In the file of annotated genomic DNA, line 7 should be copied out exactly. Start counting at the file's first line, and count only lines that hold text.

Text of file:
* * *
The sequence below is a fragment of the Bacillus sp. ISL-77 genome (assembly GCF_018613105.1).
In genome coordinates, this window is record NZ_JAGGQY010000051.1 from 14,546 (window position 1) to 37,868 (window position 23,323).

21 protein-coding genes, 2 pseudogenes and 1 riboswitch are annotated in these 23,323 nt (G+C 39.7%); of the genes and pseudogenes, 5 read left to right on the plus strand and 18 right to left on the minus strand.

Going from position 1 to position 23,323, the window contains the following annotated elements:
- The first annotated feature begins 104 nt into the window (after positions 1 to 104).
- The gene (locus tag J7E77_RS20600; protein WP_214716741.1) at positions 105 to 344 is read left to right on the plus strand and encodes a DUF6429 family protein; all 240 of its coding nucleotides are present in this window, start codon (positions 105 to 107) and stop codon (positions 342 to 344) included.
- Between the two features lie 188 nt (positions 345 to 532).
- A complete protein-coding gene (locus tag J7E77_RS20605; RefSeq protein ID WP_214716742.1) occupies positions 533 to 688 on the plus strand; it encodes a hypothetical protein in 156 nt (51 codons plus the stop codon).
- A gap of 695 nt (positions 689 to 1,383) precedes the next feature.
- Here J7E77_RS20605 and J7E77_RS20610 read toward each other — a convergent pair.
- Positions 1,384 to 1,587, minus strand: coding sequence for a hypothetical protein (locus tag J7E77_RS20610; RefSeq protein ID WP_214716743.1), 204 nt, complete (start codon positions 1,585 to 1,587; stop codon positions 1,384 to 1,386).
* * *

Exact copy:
- Between the two features lie 188 nt (positions 345 to 532).